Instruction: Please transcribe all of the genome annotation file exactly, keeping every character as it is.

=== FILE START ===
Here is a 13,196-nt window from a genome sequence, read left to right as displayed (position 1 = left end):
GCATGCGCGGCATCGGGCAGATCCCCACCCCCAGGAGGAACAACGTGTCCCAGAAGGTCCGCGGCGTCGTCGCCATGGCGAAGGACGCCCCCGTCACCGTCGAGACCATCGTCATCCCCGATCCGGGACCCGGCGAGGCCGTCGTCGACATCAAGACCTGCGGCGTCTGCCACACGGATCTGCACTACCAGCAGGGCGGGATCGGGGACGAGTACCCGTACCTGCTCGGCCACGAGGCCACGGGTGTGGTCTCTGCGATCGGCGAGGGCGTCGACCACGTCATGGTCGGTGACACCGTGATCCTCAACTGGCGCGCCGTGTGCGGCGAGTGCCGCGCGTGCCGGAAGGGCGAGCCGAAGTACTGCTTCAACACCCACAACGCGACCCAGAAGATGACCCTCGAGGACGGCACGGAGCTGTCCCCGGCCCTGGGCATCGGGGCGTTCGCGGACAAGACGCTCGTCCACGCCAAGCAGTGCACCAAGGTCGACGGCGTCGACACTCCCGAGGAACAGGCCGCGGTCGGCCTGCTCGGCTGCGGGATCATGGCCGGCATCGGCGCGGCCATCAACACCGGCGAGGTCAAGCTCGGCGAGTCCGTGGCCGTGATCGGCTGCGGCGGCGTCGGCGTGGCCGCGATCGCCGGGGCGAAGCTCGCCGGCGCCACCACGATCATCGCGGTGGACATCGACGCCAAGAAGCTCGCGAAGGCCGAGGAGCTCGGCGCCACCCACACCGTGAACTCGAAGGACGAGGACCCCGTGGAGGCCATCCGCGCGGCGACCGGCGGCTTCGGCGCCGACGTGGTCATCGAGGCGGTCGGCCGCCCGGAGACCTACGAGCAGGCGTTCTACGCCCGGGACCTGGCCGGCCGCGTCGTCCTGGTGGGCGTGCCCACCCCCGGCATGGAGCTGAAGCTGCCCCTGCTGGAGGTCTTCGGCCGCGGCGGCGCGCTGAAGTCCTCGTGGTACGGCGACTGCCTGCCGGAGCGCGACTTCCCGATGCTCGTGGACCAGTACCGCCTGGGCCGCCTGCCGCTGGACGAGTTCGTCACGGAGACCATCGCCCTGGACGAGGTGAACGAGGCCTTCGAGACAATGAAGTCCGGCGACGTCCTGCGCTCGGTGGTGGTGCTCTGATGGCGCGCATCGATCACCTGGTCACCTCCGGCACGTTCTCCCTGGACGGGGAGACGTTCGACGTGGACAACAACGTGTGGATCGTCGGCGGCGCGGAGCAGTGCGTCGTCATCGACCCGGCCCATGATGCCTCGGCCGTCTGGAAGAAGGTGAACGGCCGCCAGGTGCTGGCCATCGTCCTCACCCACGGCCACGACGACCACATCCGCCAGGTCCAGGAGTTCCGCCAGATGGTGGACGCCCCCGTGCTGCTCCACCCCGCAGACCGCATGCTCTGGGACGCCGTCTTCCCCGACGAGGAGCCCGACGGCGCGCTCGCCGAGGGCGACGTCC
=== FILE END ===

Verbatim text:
Here is a 13,196-nt window from a genome sequence, read left to right as displayed (position 1 = left end):
GCATGCGCGGCATCGGGCAGATCCCCACCCCCAGGAGGAACAACGTGTCCCAGAAGGTCCGCGGCGTCGTCGCCATGGCGAAGGACGCCCCCGTCACCGTCGAGACCATCGTCATCCCCGATCCGGGACCCGGCGAGGCCGTCGTCGACATCAAGACCTGCGGCGTCTGCCACACGGATCTGCACTACCAGCAGGGCGGGATCGGGGACGAGTACCCGTACCTGCTCGGCCACGAGGCCACGGGTGTGGTCTCTGCGATCGGCGAGGGCGTCGACCACGTCATGGTCGGTGACACCGTGATCCTCAACTGGCGCGCCGTGTGCGGCGAGTGCCGCGCGTGCCGGAAGGGCGAGCCGAAGTACTGCTTCAACACCCACAACGCGACCCAGAAGATGACCCTCGAGGACGGCACGGAGCTGTCCCCGGCCCTGGGCATCGGGGCGTTCGCGGACAAGACGCTCGTCCACGCCAAGCAGTGCACCAAGGTCGACGGCGTCGACACTCCCGAGGAACAGGCCGCGGTCGGCCTGCTCGGCTGCGGGATCATGGCCGGCATCGGCGCGGCCATCAACACCGGCGAGGTCAAGCTCGGCGAGTCCGTGGCCGTGATCGGCTGCGGCGGCGTCGGCGTGGCCGCGATCGCCGGGGCGAAGCTCGCCGGCGCCACCACGATCATCGCGGTGGACATCGACGCCAAGAAGCTCGCGAAGGCCGAGGAGCTCGGCGCCACCCACACCGTGAACTCGAAGGACGAGGACCCCGTGGAGGCCATCCGCGCGGCGACCGGCGGCTTCGGCGCCGACGTGGTCATCGAGGCGGTCGGCCGCCCGGAGACCTACGAGCAGGCGTTCTACGCCCGGGACCTGGCCGGCCGCGTCGTCCTGGTGGGCGTGCCCACCCCCGGCATGGAGCTGAAGCTGCCCCTGCTGGAGGTCTTCGGCCGCGGCGGCGCGCTGAAGTCCTCGTGGTACGGCGACTGCCTGCCGGAGCGCGACTTCCCGATGCTCGTGGACCAGTACCGCCTGGGCCGCCTGCCGCTGGACGAGTTCGTCACGGAGACCATCGCCCTGGACGAGGTGAACGAGGCCTTCGAGACAATGAAGTCCGGCGACGTCCTGCGCTCGGTGGTGGTGCTCTGATGGCGCGCATCGATCACCTGGTCACCTCCGGCACGTTCTCCCTGGACGGGGAGACGTTCGACGTGGACAACAACGTGTGGATCGTCGGCGGCGCGGAGCAGTGCGTCGTCATCGACCCGGCCCATGATGCCTCGGCCGTCTGGAAGAAGGTGAACGGCCGCCAGGTGCTGGCCATCGTCCTCACCCACGGCCACGACGACCACATCCGCCAGGTCCAGGAGTTCCGCCAGATGGTGGACGCCCCCGTGCTGCTCCACCCCGCAGACCGCATGCTCTGGGACGCCGTCTTCCCCGACGAGGAGCCCGACGGCGCGCTCGCCGAGGGCGACGTCC